Microfossils in 3.4-billion-year-old Australian sandstone. Photo by David Wacey.
Life on Earth began earlier than anyone has imagined possible. That’s the conclusion of scientists studying a 3.4-billion-year-old fossil discovered in Western Australia.
Until roughly 3.8 billion years ago, the planet was a world of molten rock and boiling oceans, constantly bombarded by asteroids. Tides were huge because the moon was orbiting so close to Earth, and the atmosphere was a noxious cocktail of greenhouse gases like methane since there were no plants yet to produce oxygen.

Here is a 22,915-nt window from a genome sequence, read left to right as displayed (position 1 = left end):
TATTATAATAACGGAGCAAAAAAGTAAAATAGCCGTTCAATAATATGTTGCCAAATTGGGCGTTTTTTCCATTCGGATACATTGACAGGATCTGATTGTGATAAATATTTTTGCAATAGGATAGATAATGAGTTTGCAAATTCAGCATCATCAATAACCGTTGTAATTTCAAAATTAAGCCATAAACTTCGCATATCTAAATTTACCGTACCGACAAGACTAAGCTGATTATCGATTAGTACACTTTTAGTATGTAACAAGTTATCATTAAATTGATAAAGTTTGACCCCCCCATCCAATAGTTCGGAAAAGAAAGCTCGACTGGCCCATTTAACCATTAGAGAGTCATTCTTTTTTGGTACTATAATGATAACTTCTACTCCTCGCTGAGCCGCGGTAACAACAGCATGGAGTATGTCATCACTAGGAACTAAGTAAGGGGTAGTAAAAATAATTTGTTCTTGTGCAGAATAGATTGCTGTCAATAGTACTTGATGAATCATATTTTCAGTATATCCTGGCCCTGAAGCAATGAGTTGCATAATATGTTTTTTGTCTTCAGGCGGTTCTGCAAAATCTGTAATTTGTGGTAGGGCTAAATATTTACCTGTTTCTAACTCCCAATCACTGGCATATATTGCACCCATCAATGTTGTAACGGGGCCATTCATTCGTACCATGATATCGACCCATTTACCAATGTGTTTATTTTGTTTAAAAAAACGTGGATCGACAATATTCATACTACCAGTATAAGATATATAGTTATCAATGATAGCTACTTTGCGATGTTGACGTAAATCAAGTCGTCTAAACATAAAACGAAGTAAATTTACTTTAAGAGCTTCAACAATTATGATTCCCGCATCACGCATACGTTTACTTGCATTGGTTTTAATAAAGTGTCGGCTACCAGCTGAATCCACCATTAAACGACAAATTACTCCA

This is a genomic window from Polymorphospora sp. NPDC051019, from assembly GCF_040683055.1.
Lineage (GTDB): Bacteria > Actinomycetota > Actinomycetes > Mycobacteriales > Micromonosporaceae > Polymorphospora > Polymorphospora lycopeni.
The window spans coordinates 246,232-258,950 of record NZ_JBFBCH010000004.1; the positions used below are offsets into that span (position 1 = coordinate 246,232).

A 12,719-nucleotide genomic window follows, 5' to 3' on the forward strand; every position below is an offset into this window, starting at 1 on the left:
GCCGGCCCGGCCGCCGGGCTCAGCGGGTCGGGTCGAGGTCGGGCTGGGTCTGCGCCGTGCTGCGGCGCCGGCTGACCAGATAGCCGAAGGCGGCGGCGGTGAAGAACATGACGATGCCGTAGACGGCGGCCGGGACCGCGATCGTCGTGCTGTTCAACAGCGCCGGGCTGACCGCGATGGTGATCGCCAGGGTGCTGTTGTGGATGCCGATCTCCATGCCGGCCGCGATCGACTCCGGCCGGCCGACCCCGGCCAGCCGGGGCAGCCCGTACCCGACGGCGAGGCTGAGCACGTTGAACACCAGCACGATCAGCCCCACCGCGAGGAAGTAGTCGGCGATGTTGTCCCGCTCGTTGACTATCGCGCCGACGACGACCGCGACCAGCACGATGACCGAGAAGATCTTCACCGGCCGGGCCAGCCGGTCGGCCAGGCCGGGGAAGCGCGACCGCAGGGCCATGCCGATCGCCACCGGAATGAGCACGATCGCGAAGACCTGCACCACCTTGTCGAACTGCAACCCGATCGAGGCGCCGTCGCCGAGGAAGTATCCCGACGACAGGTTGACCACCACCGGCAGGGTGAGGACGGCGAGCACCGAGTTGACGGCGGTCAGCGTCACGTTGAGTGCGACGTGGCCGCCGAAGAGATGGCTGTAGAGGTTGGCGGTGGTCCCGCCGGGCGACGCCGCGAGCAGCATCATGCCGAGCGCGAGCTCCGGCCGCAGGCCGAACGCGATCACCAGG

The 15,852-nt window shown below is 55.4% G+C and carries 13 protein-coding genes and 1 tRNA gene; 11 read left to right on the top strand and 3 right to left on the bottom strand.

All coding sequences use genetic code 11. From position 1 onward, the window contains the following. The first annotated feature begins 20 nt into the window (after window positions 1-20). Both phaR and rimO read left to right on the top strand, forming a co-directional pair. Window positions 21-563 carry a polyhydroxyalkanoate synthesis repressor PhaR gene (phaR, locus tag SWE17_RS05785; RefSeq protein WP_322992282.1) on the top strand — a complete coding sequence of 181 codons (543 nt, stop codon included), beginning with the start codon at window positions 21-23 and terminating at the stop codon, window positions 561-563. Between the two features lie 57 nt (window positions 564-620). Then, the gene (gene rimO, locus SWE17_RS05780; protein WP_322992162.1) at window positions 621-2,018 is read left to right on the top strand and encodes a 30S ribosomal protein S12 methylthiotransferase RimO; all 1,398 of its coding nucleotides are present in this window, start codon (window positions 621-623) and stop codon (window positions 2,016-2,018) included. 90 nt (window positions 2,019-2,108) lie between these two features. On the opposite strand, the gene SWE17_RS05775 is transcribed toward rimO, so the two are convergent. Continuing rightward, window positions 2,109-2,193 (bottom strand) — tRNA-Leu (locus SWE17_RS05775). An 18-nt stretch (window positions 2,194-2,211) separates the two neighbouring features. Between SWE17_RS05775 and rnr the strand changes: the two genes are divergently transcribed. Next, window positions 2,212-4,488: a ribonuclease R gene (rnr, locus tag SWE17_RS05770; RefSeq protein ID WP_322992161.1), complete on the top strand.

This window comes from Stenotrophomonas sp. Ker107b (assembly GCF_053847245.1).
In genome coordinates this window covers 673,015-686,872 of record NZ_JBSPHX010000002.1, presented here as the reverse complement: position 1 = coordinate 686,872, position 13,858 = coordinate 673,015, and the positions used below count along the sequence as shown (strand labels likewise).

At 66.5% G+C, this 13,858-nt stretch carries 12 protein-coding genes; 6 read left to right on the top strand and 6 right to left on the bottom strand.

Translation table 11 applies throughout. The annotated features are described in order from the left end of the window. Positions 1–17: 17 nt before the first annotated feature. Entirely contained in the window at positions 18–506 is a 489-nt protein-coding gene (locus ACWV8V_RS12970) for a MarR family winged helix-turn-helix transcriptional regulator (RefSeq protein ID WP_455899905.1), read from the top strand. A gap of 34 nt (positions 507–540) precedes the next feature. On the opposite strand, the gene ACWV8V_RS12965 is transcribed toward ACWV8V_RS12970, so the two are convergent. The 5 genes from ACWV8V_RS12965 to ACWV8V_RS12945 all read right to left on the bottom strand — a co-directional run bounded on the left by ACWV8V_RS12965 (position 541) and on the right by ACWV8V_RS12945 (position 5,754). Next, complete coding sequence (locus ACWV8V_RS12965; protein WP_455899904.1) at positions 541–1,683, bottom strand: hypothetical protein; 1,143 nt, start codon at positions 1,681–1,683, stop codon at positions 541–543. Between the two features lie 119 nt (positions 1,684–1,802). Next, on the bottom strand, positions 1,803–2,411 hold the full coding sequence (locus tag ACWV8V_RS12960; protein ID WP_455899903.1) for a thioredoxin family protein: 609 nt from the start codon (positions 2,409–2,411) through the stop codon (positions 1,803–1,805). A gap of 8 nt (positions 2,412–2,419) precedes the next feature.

It can’t be said with 100 percent certainty that the fossils in the rocks that scientists have been studying come from living organisms, but it’s at least a very strong likelihood. And it means that life began amazingly quickly – just as soon as the period known as the Late Heavy Bombardment came to an end.